New York Jets Vs. New Orleans Saints Position Breakdown

Greg Armstrong with a positional breakdown of Jets vs. Saints

The Jets travel to the Bayou to take on the Saints Sunday as 16 point underdogs, the second largest Jets spread in the last 10 years. Nobody expects them to win but it’s a legitimate “no, there is 0% chance you win this game unless the Saints whole team vanishes into thin air”. This one could get very ugly, very quick. I take a look at how the teams match up against each other.

Quarterback: Saints

Drew Brees is a guy that could have a whole book written with his stats and accolades. For a guy that’s been labeled as “too small”, he has a cannon arm and an ability to place the ball wherever he so chooses. He’s smart at the line, makes good decisions and never seems anxious in the pocket. At home this season, he’s throwing for 293 yards a game with nine touchdowns as opposed to three interceptions. For a Jets defense that just let Trevor Siemian go 19/31 for 200 yards and a TD, they’re going to have a rude awakening if they play like they have in the last two games.

Bryce Petty gets the start and hopefully this is the final nail in the coffin for that section of #JetsTwitter that believes him or Christian Hackenberg are the future of this team. Petty can throw a fairly good deep ball but it’s the short passes and medium range throws that he struggles with. He tends to lock on to receivers and struggles to read defenses. Throws like these are what’s scariest about Petty:

Kearse beats Harris in the slot for a simple seven yard route on 4th and 3 yet Petty throws with open hips and airmails it 10 yards over his head. Not the type of things you want to see from your third year quarterback who was supposed to be mentored for the last two and a half years.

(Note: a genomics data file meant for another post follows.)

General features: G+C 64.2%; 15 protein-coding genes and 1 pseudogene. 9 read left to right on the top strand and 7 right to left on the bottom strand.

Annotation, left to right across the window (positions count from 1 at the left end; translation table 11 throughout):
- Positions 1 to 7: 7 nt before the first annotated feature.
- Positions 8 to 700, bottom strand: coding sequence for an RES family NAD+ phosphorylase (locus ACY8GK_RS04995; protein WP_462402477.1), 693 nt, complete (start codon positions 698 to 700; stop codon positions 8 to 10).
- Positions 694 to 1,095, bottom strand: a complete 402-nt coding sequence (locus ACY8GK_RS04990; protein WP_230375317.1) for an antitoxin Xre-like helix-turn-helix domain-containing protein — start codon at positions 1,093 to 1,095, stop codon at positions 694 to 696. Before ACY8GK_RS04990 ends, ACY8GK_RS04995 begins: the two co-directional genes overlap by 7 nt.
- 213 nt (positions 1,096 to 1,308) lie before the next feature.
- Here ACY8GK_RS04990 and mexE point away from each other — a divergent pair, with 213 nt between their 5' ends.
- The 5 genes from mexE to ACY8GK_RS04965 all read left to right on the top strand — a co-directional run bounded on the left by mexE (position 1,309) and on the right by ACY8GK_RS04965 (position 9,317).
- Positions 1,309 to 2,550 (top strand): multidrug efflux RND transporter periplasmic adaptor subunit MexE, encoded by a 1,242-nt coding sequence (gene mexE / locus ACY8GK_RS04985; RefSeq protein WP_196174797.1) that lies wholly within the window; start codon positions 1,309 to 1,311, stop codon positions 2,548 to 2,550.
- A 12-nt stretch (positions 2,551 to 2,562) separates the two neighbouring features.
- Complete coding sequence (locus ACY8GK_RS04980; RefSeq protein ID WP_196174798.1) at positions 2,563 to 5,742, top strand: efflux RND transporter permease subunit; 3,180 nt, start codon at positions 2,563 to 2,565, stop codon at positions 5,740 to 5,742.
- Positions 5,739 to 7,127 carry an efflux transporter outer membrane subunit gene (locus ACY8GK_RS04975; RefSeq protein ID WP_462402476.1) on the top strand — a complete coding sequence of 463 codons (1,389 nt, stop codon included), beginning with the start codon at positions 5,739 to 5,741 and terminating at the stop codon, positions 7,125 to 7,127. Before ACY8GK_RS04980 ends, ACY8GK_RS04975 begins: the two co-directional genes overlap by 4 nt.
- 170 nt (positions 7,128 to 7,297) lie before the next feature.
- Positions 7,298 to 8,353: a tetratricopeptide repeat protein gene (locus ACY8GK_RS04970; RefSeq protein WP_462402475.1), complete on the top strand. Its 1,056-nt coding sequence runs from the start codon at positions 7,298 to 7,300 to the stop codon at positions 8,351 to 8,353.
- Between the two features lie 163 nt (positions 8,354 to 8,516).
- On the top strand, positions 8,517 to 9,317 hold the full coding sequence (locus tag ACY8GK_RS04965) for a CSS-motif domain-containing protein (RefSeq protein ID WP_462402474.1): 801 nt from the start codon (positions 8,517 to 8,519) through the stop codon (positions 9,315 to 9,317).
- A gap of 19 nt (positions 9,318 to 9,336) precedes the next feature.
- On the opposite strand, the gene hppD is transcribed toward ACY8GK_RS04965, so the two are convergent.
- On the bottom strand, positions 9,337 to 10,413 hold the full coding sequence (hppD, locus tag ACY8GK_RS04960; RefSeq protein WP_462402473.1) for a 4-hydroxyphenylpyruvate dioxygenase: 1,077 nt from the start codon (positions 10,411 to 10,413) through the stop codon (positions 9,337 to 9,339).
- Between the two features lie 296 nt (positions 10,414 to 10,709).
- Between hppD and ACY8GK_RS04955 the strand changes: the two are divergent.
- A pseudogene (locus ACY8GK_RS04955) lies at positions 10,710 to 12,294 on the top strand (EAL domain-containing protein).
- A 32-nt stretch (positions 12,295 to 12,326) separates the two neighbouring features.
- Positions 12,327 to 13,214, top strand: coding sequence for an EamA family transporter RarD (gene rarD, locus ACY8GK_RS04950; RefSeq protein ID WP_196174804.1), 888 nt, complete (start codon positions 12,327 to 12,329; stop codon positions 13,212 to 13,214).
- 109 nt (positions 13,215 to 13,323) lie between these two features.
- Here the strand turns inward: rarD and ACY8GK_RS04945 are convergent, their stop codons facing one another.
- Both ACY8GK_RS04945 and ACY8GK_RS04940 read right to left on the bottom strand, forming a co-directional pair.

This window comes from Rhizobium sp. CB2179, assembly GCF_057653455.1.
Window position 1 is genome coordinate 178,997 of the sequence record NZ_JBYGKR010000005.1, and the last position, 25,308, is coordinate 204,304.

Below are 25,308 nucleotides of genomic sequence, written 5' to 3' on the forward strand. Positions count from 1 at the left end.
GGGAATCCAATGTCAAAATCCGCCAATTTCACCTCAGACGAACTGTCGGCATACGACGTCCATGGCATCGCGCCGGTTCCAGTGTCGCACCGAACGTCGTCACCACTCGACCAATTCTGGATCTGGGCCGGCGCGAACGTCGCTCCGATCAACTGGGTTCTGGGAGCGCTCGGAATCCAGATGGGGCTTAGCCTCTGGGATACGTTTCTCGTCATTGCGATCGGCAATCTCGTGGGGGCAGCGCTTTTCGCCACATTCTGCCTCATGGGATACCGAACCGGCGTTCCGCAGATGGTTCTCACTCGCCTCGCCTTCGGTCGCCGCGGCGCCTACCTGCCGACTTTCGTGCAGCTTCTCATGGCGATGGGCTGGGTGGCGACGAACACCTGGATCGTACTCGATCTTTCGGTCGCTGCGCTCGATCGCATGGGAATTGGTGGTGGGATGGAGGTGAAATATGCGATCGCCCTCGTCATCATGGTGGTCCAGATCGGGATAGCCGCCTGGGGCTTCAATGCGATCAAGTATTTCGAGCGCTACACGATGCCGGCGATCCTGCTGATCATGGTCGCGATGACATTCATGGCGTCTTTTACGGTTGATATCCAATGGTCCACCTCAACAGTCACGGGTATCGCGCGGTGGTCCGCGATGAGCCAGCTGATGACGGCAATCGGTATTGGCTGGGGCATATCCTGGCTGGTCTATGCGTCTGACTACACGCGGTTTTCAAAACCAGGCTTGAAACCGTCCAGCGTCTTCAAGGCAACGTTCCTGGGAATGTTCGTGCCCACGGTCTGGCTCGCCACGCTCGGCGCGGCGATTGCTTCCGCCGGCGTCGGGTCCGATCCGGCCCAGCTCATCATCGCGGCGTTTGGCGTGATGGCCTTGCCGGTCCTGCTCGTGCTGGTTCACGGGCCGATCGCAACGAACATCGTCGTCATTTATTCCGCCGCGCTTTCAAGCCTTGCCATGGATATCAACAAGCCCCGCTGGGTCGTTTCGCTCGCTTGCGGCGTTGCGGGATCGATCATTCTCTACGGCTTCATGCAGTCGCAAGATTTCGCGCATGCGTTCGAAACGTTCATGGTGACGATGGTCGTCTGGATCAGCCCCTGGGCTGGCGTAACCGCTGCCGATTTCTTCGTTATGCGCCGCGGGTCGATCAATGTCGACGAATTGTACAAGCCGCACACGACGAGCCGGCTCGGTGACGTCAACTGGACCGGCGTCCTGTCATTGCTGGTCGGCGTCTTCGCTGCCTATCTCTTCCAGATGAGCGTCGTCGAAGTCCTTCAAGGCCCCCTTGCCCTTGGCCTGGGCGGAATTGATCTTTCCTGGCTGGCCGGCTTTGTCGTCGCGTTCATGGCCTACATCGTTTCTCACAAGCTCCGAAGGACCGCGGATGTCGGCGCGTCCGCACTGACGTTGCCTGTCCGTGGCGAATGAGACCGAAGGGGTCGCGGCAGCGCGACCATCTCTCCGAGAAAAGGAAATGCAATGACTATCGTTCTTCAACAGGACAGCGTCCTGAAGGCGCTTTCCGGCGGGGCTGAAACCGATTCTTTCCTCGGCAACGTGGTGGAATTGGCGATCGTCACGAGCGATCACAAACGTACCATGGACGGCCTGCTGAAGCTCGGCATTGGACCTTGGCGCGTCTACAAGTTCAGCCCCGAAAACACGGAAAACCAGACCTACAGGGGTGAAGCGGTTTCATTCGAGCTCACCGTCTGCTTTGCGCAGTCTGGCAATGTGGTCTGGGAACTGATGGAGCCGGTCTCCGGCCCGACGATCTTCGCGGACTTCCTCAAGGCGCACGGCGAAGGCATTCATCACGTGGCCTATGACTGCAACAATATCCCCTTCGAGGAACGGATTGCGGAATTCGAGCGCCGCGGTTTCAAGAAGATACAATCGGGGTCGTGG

Running Back: Saints

Joe preaches this all of the time on Twitter: you don’t need to use your top 10-15 pick on a running back to find success at the position. The Saints used the 28th pick in 2011 on Mark Ingram and got stud rookie Alvin Kamara in the third round of last years draft. Ingram is having one of his best seasons as a pro this year while Kamara has returned insane value for being a third round pick. Kamara has seven total touchdowns (four rushing, three receiving) and is the second leading receiver on the team. For a team that struggles to defend running backs out of the backfield, they have their work cut out for them on Sunday.

It’s the same old song and dance with these Jets running backs. Run Matt Forte up the gut hoping he shakes the cement off of his cleats, pitch to Bilal Powell knowing damn well the Jets offensive line hasn’t set an edge in years and set Petty up for a third and long. The Saints have the 20th ranked run defense in the league. If you don’t want to put too much of the game in Petty’s hands, you have to establish the run. If you also have any chance of winning Sunday, you run the ball and limit the Saints possessions.

Wide Receivers: Saints